“There’s three of us but we’re not the Beatles,” Joseph (Run) Simmons declared — defiantly, if confusingly — on Run-DMC’s 1985 single “King of Rock.” There were also three, and they weren’t the Beatles, either. But no rap group charted a more Beatlesesque career arc. They started out as lovable goofballs who still seemed to present a threat to parental authority; they went on to inspire a generation just by growing up in public. And of the three Beasties, it was Adam Yauch — also known as MCA — who grew up the most.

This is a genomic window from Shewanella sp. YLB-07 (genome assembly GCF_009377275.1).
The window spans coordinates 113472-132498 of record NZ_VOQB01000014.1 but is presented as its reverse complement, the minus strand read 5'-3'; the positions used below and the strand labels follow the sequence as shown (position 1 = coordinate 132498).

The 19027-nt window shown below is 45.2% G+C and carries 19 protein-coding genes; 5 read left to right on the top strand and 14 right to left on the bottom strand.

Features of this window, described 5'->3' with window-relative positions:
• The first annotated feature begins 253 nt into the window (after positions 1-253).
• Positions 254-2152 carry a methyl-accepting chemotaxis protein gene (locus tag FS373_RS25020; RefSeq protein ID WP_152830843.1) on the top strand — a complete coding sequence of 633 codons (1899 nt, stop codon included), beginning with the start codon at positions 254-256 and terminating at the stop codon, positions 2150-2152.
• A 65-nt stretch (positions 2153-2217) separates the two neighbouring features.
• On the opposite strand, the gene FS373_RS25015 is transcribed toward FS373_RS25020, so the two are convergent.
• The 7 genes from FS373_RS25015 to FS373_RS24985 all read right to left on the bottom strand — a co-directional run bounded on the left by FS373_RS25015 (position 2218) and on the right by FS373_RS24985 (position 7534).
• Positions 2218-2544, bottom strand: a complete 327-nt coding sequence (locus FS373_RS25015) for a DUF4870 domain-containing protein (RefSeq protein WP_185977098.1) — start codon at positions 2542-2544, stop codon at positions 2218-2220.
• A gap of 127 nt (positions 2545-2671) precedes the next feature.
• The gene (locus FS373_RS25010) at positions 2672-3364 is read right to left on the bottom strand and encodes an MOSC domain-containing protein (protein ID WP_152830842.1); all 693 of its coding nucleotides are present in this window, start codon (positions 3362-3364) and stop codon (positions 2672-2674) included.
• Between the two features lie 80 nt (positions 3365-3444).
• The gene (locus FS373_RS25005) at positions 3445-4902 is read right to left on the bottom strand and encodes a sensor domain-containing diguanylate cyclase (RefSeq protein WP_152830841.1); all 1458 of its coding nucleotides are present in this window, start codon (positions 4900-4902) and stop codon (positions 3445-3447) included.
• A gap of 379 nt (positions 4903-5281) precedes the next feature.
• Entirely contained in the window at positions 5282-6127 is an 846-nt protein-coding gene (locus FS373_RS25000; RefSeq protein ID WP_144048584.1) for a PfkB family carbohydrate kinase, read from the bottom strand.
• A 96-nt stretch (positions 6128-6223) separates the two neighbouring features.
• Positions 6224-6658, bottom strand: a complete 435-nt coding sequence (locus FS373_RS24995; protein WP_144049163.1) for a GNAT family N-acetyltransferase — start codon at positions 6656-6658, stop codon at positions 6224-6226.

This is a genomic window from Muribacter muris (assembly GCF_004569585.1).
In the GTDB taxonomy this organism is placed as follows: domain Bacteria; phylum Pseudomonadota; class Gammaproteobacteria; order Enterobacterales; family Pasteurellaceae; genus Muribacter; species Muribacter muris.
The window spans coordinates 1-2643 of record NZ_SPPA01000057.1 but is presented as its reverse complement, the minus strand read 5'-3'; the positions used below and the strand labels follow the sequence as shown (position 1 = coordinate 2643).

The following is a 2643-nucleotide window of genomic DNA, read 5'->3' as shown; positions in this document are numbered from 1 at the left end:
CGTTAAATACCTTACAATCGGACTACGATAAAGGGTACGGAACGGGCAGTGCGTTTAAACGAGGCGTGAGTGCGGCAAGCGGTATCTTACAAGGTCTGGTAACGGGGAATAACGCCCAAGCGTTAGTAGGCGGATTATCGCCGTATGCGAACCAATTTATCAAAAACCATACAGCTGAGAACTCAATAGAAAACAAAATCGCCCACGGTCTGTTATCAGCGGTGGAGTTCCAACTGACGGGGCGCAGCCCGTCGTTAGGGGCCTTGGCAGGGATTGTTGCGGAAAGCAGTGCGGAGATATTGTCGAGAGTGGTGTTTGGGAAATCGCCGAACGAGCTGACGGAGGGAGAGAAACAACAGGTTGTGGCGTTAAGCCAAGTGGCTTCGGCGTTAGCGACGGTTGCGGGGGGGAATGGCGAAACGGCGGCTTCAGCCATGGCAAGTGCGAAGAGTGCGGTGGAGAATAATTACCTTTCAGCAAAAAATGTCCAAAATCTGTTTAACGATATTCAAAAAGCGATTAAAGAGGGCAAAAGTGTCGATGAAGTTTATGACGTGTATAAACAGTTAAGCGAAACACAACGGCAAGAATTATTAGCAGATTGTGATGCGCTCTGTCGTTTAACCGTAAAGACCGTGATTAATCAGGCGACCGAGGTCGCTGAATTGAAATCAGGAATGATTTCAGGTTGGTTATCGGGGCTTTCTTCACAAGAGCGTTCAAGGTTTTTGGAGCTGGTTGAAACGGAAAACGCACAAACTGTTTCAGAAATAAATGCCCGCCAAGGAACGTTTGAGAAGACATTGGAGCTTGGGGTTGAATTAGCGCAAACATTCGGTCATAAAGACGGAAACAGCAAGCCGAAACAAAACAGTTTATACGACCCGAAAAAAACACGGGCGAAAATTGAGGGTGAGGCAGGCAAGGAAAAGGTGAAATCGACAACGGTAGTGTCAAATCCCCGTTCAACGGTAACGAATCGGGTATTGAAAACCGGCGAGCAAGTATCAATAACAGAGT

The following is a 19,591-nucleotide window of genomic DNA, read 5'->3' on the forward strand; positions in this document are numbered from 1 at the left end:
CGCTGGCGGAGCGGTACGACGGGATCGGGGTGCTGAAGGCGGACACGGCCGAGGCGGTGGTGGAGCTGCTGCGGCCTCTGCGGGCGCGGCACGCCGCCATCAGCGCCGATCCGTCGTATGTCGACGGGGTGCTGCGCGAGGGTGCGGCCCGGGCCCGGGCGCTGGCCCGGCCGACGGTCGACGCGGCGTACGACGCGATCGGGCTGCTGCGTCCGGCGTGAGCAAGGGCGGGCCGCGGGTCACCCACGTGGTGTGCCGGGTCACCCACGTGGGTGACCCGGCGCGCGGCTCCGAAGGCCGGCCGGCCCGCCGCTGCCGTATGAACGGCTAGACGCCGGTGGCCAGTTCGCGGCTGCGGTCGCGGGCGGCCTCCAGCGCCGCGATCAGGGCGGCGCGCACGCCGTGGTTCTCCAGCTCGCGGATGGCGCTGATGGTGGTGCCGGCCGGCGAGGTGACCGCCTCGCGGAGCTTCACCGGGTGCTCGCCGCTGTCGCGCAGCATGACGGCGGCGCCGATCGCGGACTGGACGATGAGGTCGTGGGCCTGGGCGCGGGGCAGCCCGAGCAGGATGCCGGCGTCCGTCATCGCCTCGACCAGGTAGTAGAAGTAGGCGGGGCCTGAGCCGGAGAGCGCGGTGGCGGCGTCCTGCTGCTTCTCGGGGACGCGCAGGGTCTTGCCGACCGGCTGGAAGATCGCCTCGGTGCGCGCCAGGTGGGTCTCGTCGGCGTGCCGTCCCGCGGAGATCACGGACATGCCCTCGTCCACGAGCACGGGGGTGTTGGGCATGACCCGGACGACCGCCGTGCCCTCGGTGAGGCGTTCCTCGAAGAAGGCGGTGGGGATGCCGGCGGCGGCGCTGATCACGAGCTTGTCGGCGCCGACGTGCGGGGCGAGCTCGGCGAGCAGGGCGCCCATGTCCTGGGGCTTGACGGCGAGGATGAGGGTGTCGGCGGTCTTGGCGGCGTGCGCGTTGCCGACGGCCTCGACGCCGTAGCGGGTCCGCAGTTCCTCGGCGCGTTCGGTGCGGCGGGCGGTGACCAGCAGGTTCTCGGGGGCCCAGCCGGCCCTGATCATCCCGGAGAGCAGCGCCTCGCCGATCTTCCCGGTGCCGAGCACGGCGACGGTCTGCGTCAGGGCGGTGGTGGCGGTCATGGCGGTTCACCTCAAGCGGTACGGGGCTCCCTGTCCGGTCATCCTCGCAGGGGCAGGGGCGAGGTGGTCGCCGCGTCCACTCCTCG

It’s hard to resist the Rip Van Winkle comparison. When Wayne Roberts showed up at a graffiti-art show in Greenpoint, Brooklyn, in 2000, after being AWOL for 20-odd years thanks to a heroin habit, he re-emerged to a city that was radically different from the one he dropped out of. According to his biographer, Chris Pape, Roberts brought a new sort of bravado and style to the graffiti world in the early ’70s with his tag, STAY HIGH 149, and Smoker figure — a copy of the logo from the British TV show “The Saint,” adorned with a joint at its lips.